Re: Did Peter walk on water?

From: Robert Schneider (
Date: Sat Sep 28 2002 - 18:47:00 EDT

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    Wayne wrote:
    > Yet all this said and done, calling the work some
    > sort of "haggadic midrash" renders it little more
    > than an utterly opaque, turgid, tale. Grander themes
    > aside, it was my understanding that the Gospels were
    > intended to appeal to the common folk. Yes Matthew
    > is trying to persuade the Jewish folk, and I'm sure
    > that he felt some obligation to impress the readership with his great
    > knowledge of Jews traditions and so forth. The Jews
    > were certainly familiar with themes of the OT, yet
    > if the NT requires me to read countless horrendously thick tomes with
    > references to countless other thick
    > tomes just to extract some tiny fragment of truth,
    > what is the point? A general familiarity with the
    > OT would already make these themes visible to somewhat
    > lesser folk than the great rabbis of the day.

    Bob's comment:

         I think that this gospel challenges us to try to put ourselves as much
    as possible where Matthew's own audience stood if we are to understand what
    his aim and purposes were, and also who his audience was. In the
    introduction to his commentary on Matthew, David Hill writes:

         "Matthew's purpose is to provide a church with a distinctly Jewish
    Christian ethos a work from which to teach and preach, which declares that
    Jesus is Messiah and Son of Man and supremely Lord of the Church, in
    relation to whom, in fulfillment of the purposes of Judaism, the believer's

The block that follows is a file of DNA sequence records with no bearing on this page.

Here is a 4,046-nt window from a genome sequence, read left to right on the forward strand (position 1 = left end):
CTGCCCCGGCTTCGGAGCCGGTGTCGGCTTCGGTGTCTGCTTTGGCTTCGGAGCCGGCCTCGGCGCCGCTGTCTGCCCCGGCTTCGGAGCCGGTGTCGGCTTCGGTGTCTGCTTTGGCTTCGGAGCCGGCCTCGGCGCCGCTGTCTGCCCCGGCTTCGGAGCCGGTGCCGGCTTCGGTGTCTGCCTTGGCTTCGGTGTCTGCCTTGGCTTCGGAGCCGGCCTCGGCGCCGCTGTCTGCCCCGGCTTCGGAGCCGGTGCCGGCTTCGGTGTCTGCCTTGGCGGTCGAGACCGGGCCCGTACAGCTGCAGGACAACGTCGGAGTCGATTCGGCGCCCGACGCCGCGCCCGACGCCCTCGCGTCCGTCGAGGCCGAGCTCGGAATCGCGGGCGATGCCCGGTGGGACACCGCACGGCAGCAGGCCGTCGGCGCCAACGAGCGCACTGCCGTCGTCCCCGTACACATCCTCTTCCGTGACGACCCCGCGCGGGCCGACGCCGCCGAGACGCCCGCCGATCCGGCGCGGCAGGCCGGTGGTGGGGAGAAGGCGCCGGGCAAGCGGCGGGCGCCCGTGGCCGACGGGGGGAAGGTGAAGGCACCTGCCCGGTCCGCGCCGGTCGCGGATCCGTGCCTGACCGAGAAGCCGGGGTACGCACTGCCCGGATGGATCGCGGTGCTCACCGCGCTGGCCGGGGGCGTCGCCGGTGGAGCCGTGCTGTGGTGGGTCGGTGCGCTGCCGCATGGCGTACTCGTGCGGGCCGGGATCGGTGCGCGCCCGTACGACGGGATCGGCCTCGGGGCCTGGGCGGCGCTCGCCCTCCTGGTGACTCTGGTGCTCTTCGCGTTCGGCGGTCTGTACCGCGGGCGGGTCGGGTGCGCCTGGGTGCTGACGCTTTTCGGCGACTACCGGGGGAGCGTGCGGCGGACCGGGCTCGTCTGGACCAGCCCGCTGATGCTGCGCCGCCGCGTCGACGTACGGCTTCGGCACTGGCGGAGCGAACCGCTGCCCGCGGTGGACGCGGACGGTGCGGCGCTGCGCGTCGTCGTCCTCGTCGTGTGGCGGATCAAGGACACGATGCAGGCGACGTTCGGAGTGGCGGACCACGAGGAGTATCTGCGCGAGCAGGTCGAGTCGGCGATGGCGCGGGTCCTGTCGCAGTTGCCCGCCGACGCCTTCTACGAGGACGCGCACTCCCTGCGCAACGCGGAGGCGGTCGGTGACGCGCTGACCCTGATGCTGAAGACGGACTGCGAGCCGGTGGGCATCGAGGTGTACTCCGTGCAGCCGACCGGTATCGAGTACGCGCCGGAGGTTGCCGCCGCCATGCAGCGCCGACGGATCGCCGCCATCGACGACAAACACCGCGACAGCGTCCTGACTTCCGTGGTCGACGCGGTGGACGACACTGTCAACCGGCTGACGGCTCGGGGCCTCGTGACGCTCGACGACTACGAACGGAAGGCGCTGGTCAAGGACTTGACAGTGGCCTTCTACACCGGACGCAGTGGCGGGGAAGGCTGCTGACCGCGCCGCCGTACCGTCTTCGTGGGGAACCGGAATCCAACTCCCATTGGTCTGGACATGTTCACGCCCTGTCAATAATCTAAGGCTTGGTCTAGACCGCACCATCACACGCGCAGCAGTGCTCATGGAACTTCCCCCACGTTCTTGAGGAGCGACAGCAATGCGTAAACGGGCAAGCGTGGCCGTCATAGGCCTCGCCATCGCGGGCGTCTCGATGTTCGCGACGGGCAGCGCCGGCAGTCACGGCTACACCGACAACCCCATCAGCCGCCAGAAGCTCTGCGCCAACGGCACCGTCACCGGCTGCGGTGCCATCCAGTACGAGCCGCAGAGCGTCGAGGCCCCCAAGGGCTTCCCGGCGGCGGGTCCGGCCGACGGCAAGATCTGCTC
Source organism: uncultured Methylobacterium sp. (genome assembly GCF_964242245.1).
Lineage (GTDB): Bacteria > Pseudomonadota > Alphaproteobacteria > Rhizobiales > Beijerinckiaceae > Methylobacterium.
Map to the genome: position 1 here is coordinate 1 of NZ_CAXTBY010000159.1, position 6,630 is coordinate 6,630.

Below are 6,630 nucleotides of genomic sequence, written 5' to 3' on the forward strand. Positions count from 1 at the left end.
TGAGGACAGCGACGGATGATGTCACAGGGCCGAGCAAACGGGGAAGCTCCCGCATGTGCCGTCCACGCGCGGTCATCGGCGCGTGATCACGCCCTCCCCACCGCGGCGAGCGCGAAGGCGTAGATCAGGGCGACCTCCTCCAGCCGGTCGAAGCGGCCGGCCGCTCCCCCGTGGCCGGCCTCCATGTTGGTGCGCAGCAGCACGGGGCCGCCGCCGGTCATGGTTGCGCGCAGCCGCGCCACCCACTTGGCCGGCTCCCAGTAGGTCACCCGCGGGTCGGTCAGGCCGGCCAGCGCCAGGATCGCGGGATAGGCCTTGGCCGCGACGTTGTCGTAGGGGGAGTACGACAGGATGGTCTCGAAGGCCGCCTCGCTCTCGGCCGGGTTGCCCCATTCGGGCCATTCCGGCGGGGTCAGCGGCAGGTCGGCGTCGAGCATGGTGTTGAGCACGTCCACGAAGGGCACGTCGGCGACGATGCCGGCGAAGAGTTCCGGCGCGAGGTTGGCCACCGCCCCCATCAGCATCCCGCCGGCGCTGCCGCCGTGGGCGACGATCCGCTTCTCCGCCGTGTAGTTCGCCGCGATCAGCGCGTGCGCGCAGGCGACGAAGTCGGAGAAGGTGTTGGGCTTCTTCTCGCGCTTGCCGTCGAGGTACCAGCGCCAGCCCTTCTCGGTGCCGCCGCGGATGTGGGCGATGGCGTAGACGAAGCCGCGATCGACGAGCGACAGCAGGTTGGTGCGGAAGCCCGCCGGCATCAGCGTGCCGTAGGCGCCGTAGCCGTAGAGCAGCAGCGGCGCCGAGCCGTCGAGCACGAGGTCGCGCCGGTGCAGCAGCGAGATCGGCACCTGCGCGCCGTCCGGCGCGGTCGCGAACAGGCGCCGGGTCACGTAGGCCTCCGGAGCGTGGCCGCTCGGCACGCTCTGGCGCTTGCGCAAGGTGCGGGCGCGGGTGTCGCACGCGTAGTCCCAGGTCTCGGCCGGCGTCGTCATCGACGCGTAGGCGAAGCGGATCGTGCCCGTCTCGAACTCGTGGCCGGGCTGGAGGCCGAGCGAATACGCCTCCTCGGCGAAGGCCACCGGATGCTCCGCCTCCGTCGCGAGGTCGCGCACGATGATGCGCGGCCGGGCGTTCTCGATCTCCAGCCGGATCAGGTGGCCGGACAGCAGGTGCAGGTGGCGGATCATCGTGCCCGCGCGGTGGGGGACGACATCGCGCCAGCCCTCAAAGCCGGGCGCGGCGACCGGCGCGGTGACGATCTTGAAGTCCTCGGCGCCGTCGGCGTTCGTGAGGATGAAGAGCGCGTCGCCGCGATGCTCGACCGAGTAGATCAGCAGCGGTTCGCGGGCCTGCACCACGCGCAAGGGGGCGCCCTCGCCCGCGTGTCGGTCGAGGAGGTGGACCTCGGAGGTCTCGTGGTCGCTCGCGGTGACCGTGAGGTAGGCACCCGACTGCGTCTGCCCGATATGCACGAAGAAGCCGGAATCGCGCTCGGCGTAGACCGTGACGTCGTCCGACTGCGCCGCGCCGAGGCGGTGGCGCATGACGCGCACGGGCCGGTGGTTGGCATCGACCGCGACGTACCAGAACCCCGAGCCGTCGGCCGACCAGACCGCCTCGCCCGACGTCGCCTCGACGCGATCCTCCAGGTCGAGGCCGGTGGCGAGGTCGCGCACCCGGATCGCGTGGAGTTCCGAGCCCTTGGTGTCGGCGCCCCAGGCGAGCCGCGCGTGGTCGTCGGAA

understanding of and attitude to Law, ethics, mission and service must be

    Many Matthew scholars think that the author is "a Jewish Christian who also
    had at his disposal rabbinic knowledge." Some of these scholars have opened
    the eyes of this Christian who does not have a Jewish background to see the
    Jewishness of Matthew's gospel. I would not have recognized haggadic
    midrashim in Matthew's text without a commentator or someone like George to
    point them out to me, but I can assume that the audience for whom Matthew
    wrote his gospel would, at least the Jewish Christians among them, and that
    they would have responded as they normally would to the teaching that a
    midrash conveys. They would recognize, as would many Jews today, things in
    the stories and episodes in this and other gospels that are likely to pass
    right over us gentiles, living as we do after 2000 years of cultural changes
    and consequently not in the position to understand a lot of what is going on
    in the gospels without the help of scholars, whose tomes may not be
    horrendously thick (or they may, at least, be thick), but which can
    enlighten us considerably if we are willing to learn from them, and not
    assume, as one of my former students said to me, that all we need to do is